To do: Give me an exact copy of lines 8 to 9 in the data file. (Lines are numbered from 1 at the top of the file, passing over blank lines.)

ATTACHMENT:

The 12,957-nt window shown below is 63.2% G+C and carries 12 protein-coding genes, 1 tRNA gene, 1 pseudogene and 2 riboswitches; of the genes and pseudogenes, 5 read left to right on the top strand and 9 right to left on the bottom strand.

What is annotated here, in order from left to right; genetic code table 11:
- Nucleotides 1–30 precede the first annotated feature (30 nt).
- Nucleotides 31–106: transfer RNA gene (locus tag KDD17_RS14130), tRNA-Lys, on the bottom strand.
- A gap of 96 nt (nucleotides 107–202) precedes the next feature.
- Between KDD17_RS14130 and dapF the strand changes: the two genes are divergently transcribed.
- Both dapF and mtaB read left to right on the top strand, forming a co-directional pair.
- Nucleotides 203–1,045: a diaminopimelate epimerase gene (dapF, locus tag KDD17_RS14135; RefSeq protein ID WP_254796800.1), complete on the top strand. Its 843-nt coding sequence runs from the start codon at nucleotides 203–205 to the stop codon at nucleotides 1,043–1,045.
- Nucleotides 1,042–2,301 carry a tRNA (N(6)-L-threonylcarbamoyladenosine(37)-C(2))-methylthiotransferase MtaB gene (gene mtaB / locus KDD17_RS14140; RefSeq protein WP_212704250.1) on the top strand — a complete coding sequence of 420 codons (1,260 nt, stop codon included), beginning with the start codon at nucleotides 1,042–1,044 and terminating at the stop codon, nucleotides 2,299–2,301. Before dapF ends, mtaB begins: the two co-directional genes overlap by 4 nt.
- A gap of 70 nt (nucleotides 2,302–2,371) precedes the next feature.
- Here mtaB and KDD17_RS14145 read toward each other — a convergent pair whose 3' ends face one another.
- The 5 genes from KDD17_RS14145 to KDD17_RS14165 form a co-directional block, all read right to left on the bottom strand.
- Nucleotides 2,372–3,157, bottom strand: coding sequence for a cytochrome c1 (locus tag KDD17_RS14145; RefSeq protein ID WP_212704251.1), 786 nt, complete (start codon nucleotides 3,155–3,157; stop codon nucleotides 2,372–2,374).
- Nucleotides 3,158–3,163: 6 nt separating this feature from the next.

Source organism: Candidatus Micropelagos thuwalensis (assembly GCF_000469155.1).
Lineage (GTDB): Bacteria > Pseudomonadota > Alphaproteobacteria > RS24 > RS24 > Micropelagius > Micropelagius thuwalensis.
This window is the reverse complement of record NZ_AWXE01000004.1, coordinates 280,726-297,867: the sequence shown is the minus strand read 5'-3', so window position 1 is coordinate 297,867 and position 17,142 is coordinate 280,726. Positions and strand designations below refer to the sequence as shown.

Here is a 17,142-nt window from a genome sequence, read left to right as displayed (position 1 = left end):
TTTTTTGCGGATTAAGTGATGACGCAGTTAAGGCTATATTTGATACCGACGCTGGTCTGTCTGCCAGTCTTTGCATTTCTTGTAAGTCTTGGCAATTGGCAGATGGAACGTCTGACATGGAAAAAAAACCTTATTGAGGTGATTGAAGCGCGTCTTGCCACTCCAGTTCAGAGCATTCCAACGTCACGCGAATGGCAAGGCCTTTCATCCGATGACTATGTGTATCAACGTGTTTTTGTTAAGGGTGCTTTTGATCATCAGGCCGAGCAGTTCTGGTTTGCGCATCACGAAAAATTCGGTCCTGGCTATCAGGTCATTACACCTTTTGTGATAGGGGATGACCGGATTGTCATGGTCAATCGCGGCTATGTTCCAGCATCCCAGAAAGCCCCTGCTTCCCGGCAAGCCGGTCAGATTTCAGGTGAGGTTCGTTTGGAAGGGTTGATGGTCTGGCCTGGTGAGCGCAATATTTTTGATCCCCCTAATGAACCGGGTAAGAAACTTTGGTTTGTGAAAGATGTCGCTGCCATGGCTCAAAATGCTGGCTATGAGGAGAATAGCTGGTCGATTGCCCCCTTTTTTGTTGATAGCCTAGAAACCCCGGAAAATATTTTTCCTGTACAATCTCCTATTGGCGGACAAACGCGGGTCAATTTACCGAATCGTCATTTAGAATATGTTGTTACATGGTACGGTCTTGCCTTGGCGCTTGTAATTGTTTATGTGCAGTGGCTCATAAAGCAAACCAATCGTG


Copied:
- Nucleotides 203–1,045: a diaminopimelate epimerase gene (dapF, locus tag KDD17_RS14135; RefSeq protein ID WP_254796800.1), complete on the top strand. Its 843-nt coding sequence runs from the start codon at nucleotides 203–205 to the stop codon at nucleotides 1,043–1,045.
- Nucleotides 1,042–2,301 carry a tRNA (N(6)-L-threonylcarbamoyladenosine(37)-C(2))-methylthiotransferase MtaB gene (gene mtaB / locus KDD17_RS14140; RefSeq protein WP_212704250.1) on the top strand — a complete coding sequence of 420 codons (1,260 nt, stop codon included), beginning with the start codon at nucleotides 1,042–1,044 and terminating at the stop codon, nucleotides 2,299–2,301. Before dapF ends, mtaB begins: the two co-directional genes overlap by 4 nt.